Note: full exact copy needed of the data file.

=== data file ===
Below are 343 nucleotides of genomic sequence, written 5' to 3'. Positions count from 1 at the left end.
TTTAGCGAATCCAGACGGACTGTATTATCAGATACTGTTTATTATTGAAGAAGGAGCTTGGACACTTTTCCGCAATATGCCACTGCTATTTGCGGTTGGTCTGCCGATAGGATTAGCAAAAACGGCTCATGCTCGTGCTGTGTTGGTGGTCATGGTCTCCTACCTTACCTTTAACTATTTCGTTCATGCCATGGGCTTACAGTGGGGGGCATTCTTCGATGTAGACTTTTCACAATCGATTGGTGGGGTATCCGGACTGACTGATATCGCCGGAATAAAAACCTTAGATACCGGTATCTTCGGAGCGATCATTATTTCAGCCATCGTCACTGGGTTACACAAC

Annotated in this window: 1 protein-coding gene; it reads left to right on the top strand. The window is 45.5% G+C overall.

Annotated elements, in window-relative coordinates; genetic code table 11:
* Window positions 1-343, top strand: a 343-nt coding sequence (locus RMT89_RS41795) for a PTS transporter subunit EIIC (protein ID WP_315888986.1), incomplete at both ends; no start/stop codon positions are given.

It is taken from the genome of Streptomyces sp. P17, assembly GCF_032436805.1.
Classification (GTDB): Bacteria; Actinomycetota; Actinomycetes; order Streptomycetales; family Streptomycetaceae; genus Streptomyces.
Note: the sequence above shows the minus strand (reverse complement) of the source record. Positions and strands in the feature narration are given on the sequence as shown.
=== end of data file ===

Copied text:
Below are 343 nucleotides of genomic sequence, written 5' to 3'. Positions count from 1 at the left end.
TTTAGCGAATCCAGACGGACTGTATTATCAGATACTGTTTATTATTGAAGAAGGAGCTTGGACACTTTTCCGCAATATGCCACTGCTATTTGCGGTTGGTCTGCCGATAGGATTAGCAAAAACGGCTCATGCTCGTGCTGTGTTGGTGGTCATGGTCTCCTACCTTACCTTTAACTATTTCGTTCATGCCATGGGCTTACAGTGGGGGGCATTCTTCGATGTAGACTTTTCACAATCGATTGGTGGGGTATCCGGACTGACTGATATCGCCGGAATAAAAACCTTAGATACCGGTATCTTCGGAGCGATCATTATTTCAGCCATCGTCACTGGGTTACACAAC

Annotated in this window: 1 protein-coding gene; it reads left to right on the top strand. The window is 45.5% G+C overall.

Annotated elements, in window-relative coordinates; genetic code table 11:
* Window positions 1-343, top strand: a 343-nt coding sequence (locus RMT89_RS41795) for a PTS transporter subunit EIIC (protein ID WP_315888986.1), incomplete at both ends; no start/stop codon positions are given.

It is taken from the genome of Streptomyces sp. P17, assembly GCF_032436805.1.
Classification (GTDB): Bacteria; Actinomycetota; Actinomycetes; order Streptomycetales; family Streptomycetaceae; genus Streptomyces.
Note: the sequence above shows the minus strand (reverse complement) of the source record. Positions and strands in the feature narration are given on the sequence as shown.